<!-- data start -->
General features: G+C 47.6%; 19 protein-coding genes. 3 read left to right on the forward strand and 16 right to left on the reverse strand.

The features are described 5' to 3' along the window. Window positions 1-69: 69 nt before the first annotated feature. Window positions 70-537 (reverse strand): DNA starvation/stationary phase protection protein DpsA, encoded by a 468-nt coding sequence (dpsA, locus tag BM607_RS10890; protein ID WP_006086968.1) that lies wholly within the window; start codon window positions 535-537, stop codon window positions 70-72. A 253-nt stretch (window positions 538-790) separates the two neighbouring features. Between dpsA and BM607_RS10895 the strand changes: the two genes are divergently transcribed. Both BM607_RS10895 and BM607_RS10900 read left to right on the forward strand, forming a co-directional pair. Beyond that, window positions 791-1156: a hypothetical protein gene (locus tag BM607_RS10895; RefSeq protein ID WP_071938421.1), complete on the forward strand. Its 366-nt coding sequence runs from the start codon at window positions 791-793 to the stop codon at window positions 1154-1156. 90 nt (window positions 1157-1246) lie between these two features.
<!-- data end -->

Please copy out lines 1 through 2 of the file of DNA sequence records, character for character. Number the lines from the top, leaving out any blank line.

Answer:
General features: G+C 47.6%; 19 protein-coding genes. 3 read left to right on the forward strand and 16 right to left on the reverse strand.

The features are described 5' to 3' along the window. Window positions 1-69: 69 nt before the first annotated feature. Window positions 70-537 (reverse strand): DNA starvation/stationary phase protection protein DpsA, encoded by a 468-nt coding sequence (dpsA, locus tag BM607_RS10890; protein ID WP_006086968.1) that lies wholly within the window; start codon window positions 535-537, stop codon window positions 70-72. A 253-nt stretch (window positions 538-790) separates the two neighbouring features. Between dpsA and BM607_RS10895 the strand changes: the two genes are divergently transcribed. Both BM607_RS10895 and BM607_RS10900 read left to right on the forward strand, forming a co-directional pair. Beyond that, window positions 791-1156: a hypothetical protein gene (locus tag BM607_RS10895; RefSeq protein ID WP_071938421.1), complete on the forward strand. Its 366-nt coding sequence runs from the start codon at window positions 791-793 to the stop codon at window positions 1154-1156. 90 nt (window positions 1157-1246) lie between these two features.